In this paper, we highlight issues we consider key to the development of an evidence-based intervention for the parents of young children who had experienced early adversity. The intervention was initially developed for foster infants, but adapted for infants living with their neglecting parents, then for young children adopted internationally, and finally for toddlers in foster care or living with neglecting birth parents. The intervention and its adaptations share a focus on the importance of providing nurturance to children when they are distressed, and following children's lead when they are not distressed...
October 11, 2016: Psychotherapy Research: Journal of the Society for Psychotherapy Research
Elizabeth Jestico, Teresa Finlay
BACKGROUND: In the UK children with cancer are cared for by children's nurses in a variety of settings, specialist and non-specialist. Whilst post-registration specialist education is available to some nurses, many nurses rely solely on pre-registration education to competently care for these children. This study explores whether nurses perceive that this adequately prepares them. OBJECTIVES: To explore the extent to which qualified nurses perceive that pre-registration nurse education prepares them to care for children with cancer; to consider the implications for children's nursing pre-registration curricula...
September 30, 2016: Nurse Education Today
Alisa N Almas, Kathryn A Degnan, Charles A Nelson, Charles H Zeanah, Nathan A Fox
Young children removed from institutions and placed into foster care or adoptive homes have been shown to experience significant gains in IQ relative to children who remain in institutions. Less is known about the long-term impact of severe early deprivation on development in late childhood. Data are presented from a follow-up of children at 12 years of age in the Bucharest Early Intervention Project, a randomized clinical trial of foster care for institutionally reared children. Of the original 136 children in the study, 107 were tested with the Wechsler Intelligence Scale for Children-IV...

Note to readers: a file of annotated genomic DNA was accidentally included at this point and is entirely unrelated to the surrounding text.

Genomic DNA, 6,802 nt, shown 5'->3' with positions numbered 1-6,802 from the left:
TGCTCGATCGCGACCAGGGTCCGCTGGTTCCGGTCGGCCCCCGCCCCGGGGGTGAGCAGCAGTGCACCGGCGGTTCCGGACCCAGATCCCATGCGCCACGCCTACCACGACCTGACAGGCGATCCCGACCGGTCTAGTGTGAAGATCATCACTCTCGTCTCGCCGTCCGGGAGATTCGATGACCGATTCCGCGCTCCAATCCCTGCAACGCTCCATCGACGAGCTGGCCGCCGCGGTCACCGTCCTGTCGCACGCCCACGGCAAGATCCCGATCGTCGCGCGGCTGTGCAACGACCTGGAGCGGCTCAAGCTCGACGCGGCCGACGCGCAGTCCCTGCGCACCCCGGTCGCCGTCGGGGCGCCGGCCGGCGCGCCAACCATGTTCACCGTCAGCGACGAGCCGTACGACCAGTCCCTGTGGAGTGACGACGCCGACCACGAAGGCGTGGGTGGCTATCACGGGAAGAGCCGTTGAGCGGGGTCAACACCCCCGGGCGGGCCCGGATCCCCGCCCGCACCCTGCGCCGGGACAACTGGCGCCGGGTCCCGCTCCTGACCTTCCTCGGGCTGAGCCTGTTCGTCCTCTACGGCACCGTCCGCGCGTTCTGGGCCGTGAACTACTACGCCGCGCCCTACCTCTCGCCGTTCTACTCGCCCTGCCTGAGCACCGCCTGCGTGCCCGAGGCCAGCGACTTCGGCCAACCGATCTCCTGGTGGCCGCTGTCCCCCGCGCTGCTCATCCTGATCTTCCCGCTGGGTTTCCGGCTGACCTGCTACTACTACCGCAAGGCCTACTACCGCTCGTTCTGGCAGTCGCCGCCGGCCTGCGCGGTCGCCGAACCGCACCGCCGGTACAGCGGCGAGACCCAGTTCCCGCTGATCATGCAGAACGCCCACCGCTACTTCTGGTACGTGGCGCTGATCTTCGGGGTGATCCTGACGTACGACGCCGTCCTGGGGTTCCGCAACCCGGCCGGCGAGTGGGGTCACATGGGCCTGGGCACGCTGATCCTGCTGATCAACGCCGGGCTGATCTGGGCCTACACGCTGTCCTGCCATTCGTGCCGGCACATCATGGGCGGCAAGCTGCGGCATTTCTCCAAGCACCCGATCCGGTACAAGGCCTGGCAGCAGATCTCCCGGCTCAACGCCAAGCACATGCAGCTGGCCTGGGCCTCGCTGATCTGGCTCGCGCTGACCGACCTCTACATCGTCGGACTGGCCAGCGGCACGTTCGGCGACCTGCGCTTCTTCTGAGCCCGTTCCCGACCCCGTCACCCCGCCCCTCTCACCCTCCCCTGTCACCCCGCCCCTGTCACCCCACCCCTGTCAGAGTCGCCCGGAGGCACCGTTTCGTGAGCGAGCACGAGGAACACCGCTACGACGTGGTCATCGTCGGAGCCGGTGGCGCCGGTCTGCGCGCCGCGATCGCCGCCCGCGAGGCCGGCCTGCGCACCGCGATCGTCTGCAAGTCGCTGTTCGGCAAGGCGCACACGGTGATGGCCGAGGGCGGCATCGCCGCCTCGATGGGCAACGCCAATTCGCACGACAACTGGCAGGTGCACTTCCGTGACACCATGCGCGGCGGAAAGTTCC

October 6, 2016: Developmental Psychology
Rachel Flynn, Dawn Hartfield
Purpose The Edmonton Zone, one of five Zones in Alberta Health Services (the health system in the province of Alberta, Canada), established a quality management framework (QMF) as a means to improve the delivery of high quality health care in the spring of 2014. The purpose of this research study was to understand the factors that facilitated or hindered the implementation of a quality improvement (QI) initiative for hand hygiene led by a newly formed frontline unit quality council (UQC), a part of the QMF, based out of the pediatric intensive care unit (PICU) at the Stollery Children's Hospital in the Edmonton Zone...
October 3, 2016: Leadership in Health Services
Kaci Osenga, Andrea Postier, Jill Dreyfus, Laurie Foster, Wrenda Teeple, Stefan J Friedrichsdorf
CONTEXT: Specialized pediatric palliative care (PPC) services have become more common in urban pediatric hospital settings, though little is known about palliative care specialist involvement. OBJECTIVES: The objective of this study was to compare circumstances prior to death in children who spent their last days of life in an inpatient pediatric hospital setting, with or without PPC provider involvement during their inpatient stay. METHODS: Retrospective chart review of medical records of children for the last inpatient stay that resulted in death at a children's hospital setting between January 2012 through June 2013...
September 29, 2016: Journal of Pain and Symptom Management
Kim Foster, Alexandra Young, Rebecca Mitchell, Connie Van, Kate Curtis